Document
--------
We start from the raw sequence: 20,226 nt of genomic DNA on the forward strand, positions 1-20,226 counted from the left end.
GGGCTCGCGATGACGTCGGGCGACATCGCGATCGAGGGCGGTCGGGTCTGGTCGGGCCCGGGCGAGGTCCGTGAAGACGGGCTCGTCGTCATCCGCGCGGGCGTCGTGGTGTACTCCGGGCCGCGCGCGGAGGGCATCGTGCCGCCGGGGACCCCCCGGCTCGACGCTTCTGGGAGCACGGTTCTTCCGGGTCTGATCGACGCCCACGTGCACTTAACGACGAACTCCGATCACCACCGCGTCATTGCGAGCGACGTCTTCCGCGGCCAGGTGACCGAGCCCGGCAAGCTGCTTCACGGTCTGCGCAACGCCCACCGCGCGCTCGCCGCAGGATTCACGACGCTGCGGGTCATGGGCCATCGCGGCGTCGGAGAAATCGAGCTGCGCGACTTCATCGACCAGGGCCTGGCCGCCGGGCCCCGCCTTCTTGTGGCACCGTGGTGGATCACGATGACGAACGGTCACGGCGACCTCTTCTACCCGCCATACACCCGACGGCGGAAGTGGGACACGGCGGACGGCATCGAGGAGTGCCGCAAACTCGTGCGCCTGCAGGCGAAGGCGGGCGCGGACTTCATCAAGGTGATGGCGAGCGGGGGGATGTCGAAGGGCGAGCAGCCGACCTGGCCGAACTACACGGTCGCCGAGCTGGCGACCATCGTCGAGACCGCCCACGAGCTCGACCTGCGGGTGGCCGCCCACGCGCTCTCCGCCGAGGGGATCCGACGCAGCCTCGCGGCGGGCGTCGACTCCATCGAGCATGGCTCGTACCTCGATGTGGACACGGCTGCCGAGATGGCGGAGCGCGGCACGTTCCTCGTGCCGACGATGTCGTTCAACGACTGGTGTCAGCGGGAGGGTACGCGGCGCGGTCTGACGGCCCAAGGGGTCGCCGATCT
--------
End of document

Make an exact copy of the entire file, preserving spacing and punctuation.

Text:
We start from the raw sequence: 20,226 nt of genomic DNA on the forward strand, positions 1-20,226 counted from the left end.
GGGCTCGCGATGACGTCGGGCGACATCGCGATCGAGGGCGGTCGGGTCTGGTCGGGCCCGGGCGAGGTCCGTGAAGACGGGCTCGTCGTCATCCGCGCGGGCGTCGTGGTGTACTCCGGGCCGCGCGCGGAGGGCATCGTGCCGCCGGGGACCCCCCGGCTCGACGCTTCTGGGAGCACGGTTCTTCCGGGTCTGATCGACGCCCACGTGCACTTAACGACGAACTCCGATCACCACCGCGTCATTGCGAGCGACGTCTTCCGCGGCCAGGTGACCGAGCCCGGCAAGCTGCTTCACGGTCTGCGCAACGCCCACCGCGCGCTCGCCGCAGGATTCACGACGCTGCGGGTCATGGGCCATCGCGGCGTCGGAGAAATCGAGCTGCGCGACTTCATCGACCAGGGCCTGGCCGCCGGGCCCCGCCTTCTTGTGGCACCGTGGTGGATCACGATGACGAACGGTCACGGCGACCTCTTCTACCCGCCATACACCCGACGGCGGAAGTGGGACACGGCGGACGGCATCGAGGAGTGCCGCAAACTCGTGCGCCTGCAGGCGAAGGCGGGCGCGGACTTCATCAAGGTGATGGCGAGCGGGGGGATGTCGAAGGGCGAGCAGCCGACCTGGCCGAACTACACGGTCGCCGAGCTGGCGACCATCGTCGAGACCGCCCACGAGCTCGACCTGCGGGTGGCCGCCCACGCGCTCTCCGCCGAGGGGATCCGACGCAGCCTCGCGGCGGGCGTCGACTCCATCGAGCATGGCTCGTACCTCGATGTGGACACGGCTGCCGAGATGGCGGAGCGCGGCACGTTCCTCGTGCCGACGATGTCGTTCAACGACTGGTGTCAGCGGGAGGGTACGCGGCGCGGTCTGACGGCCCAAGGGGTCGCCGATCT